Access Intimacy, a phrase, an embodiment, a commitment. Alice Wong, creator of the Disability Visibility Project (DVP), is a fierce change maker. Initially a project with a few conversations between people living with disabilities, the DVP has boomed into a oral history archive, activist network, blog community, and podcast host. I had the great pleasure of facilitating DVP conversations and later producing audio clips for the blog. The experience of listening to, being present with, sharing in, and experiencing over 100 Bay Area DVP stories has utterly me. Thank you Alice for your energy, sagacity, and patience. Thank you Mia Mingus for the words access intimacy and for your brilliance. Thank you Bonnie, Judith, and all the DVP storytellers for offering of your experience.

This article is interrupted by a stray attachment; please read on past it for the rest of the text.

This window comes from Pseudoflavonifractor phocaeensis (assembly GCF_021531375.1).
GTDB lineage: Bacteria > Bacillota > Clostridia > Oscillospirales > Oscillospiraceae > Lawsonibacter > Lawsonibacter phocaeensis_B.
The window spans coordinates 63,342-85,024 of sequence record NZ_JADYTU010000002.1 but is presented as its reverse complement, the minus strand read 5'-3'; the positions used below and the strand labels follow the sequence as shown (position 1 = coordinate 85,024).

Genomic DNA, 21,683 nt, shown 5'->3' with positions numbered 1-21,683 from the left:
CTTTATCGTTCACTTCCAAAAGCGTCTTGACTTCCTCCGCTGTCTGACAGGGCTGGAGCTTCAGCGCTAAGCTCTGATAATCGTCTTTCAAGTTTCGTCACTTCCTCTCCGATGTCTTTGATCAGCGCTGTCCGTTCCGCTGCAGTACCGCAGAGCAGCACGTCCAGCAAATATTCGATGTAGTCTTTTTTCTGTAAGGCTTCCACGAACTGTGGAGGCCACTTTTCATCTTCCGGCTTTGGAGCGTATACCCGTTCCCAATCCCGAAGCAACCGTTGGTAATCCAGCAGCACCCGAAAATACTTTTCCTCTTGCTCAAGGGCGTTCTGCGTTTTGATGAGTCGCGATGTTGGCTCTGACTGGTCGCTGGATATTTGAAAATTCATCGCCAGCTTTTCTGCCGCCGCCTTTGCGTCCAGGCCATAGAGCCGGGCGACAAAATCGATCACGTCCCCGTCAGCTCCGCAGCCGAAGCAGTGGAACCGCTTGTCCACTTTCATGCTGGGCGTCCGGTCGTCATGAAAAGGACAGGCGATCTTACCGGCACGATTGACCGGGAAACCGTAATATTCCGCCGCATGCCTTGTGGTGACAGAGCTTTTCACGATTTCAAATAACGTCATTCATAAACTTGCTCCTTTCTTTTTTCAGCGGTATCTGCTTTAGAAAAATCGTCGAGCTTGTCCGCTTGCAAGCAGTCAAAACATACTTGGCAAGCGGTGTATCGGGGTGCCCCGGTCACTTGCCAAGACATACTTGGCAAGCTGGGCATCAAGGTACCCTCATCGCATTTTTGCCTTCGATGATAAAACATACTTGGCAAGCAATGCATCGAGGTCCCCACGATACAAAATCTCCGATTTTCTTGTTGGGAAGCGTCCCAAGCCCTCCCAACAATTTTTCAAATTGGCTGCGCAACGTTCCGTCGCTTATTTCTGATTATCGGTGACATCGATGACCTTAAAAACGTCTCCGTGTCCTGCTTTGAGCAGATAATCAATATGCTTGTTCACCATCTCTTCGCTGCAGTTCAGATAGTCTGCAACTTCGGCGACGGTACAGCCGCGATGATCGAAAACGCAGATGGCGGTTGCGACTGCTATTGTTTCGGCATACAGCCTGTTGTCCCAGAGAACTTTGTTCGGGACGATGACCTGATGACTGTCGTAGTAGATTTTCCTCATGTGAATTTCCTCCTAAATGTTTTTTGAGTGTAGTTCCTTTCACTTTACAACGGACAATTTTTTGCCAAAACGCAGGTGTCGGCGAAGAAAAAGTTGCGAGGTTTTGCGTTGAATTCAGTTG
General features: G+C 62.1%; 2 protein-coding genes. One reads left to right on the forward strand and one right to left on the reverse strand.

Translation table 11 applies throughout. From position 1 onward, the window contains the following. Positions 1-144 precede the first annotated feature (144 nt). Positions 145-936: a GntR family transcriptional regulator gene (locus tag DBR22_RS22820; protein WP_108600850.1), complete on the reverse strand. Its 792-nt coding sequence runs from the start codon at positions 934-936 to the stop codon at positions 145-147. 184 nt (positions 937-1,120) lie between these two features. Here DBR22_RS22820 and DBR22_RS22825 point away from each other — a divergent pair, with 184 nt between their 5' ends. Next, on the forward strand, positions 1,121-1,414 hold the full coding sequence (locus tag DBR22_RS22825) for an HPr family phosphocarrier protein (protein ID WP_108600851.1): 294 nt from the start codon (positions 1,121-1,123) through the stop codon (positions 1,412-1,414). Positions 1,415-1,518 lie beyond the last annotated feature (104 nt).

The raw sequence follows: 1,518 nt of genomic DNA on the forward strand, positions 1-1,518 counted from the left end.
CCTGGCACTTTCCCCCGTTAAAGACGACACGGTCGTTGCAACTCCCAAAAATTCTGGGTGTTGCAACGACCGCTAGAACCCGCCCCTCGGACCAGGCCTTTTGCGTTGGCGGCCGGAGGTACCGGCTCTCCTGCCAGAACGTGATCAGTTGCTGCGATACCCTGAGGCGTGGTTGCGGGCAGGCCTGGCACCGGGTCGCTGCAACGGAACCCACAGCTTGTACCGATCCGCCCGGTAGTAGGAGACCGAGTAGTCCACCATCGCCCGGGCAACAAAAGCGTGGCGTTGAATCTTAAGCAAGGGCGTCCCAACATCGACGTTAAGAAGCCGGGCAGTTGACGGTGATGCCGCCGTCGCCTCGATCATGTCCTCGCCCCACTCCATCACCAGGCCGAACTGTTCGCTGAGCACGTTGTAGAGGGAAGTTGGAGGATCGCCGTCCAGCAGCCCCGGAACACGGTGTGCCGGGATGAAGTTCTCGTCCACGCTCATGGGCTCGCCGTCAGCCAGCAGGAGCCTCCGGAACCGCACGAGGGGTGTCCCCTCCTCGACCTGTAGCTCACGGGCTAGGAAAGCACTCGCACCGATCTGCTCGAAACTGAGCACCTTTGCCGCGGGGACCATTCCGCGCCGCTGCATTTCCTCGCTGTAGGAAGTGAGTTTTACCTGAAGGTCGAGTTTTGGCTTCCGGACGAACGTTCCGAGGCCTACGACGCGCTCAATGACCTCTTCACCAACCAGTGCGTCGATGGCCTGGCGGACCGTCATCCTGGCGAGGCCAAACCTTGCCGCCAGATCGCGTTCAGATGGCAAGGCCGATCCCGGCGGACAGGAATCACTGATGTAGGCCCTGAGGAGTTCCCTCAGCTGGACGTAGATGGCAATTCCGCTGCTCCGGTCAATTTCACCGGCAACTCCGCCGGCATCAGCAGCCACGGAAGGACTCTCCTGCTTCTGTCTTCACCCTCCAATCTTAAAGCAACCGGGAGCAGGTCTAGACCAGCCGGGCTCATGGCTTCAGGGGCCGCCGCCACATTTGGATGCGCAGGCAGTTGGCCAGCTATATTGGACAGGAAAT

There are moments that become markers. Brief or prolonged these moments alter how we exist in the world, change the way we understand ourselves, ask us to stand at the edge of possibility and fear. My Dad left the only place he ever knew, escaped as a refugee, never saw some members of his family again. This is one point of entry, one moment of recognizing an after, a piece of living transition.